It’s all about trying to establish that the main character’s own life was not totally meaningless. And it’s also about the experience of one small mammal among millions of mammals. Very frequently what a life boils down to is a single, very traumatizing experience.

The thesis of the film seems to be that everyone is recovering from some sort of trauma.
Yeah. One movie that made me cry a lot is called Grave of the Fireflies. It’s a Japanese cartoon about a brother and a sister and it takes place in the aftermath of the bombing of Hiroshima. The brother is trying to protect his sister, but she dies of starvation in the end. It’s so dramatic when there is a brother protecting his sister, even more so than when a man is protecting his wife.

Do you have a sister?
Yes. She’s slightly older.

Are you trying to analyze the mental states of your characters in your films? The action is often very internal.
I wish a psychoanalyst would tell me what it is that’s hidden between the lines for me. But I think it’s quite obvious what is hidden inside the character of Oscar in this film. There’s the obsession with tits and the mother—things that are so evident that you don’t even need a psychoanalyst.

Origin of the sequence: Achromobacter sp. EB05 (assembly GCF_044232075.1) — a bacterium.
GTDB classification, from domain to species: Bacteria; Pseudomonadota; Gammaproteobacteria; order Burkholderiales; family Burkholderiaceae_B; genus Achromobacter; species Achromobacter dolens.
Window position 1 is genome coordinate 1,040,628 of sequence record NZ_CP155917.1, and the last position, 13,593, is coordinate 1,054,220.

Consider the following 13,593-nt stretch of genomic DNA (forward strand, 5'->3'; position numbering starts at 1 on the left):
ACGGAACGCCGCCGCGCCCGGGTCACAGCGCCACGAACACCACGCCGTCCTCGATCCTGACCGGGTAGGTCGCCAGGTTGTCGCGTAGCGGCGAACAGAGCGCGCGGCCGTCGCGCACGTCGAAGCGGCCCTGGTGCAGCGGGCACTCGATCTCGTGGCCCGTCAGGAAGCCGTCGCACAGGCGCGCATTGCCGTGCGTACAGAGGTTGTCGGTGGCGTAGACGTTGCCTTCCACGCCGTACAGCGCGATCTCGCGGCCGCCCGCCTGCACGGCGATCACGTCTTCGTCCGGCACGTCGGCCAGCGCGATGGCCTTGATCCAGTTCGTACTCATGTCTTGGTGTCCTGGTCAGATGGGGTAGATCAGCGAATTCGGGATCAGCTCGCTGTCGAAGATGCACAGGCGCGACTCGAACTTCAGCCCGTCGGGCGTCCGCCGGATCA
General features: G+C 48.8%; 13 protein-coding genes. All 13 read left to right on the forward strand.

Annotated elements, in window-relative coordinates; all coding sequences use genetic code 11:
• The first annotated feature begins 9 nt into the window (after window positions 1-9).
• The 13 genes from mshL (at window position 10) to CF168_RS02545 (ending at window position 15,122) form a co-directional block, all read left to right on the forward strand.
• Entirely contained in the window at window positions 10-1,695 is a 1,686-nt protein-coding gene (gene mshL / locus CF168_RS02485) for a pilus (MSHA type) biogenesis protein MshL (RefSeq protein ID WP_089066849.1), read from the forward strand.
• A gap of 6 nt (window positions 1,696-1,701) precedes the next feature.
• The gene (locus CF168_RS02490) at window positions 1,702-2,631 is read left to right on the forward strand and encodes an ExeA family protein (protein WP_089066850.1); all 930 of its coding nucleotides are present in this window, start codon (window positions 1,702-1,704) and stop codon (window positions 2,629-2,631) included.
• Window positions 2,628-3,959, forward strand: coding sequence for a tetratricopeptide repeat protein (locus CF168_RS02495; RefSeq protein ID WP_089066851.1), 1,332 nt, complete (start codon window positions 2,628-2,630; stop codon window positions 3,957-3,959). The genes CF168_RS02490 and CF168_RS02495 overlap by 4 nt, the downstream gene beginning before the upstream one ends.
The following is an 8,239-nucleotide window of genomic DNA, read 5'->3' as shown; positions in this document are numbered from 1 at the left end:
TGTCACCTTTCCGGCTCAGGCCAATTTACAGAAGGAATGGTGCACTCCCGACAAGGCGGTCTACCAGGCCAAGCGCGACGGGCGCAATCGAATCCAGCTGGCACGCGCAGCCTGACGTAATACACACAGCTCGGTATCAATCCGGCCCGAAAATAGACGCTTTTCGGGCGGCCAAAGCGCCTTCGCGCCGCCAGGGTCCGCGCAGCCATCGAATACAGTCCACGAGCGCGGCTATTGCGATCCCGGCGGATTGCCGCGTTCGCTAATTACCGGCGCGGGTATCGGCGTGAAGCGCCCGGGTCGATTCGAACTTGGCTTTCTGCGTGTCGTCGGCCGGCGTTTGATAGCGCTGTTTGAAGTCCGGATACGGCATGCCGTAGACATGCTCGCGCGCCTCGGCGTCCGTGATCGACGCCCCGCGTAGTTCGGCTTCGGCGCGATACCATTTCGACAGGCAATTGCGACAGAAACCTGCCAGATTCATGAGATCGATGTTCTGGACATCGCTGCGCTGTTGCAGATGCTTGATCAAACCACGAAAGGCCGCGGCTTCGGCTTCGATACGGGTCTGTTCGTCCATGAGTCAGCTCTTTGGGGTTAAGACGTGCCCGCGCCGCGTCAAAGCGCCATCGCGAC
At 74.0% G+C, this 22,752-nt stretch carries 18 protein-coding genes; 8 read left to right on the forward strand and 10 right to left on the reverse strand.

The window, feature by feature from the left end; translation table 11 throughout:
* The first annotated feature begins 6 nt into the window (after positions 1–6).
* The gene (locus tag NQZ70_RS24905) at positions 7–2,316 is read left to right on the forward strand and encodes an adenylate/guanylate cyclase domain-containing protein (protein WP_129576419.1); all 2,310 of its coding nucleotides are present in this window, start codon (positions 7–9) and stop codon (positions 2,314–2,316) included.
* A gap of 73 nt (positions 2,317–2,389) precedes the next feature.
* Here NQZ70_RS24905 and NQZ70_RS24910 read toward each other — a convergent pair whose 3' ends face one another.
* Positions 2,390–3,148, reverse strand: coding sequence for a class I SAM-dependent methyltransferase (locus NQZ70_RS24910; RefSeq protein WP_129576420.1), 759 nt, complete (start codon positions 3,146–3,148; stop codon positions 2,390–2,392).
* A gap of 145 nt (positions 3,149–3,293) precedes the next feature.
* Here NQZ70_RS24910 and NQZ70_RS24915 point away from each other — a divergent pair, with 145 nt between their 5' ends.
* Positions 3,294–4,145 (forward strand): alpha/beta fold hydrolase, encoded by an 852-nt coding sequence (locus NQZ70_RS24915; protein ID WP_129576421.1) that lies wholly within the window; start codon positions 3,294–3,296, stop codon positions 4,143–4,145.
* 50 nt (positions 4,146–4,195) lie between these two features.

You black out the screen for a full minute in this film to represent the passing of time.
The black represents nine months of pregnancy. Most people here in Cannes thought the movie was over! Some of them started walking out. Perhaps I need to add some sound there so that people realize that the film has not ended.

This film seems less aggressive than your previous work.
I used to be very crazy. But then I reconsidered my own patterns. The truth is that you can seriously not do a movie on drugs. It takes so much energy to make a movie that you have to be totally in your right mind. I’ve been very clean lately besides alcohol. The next thing I should stop is vodka. I have problems going to a party and not drinking one glass after another after another…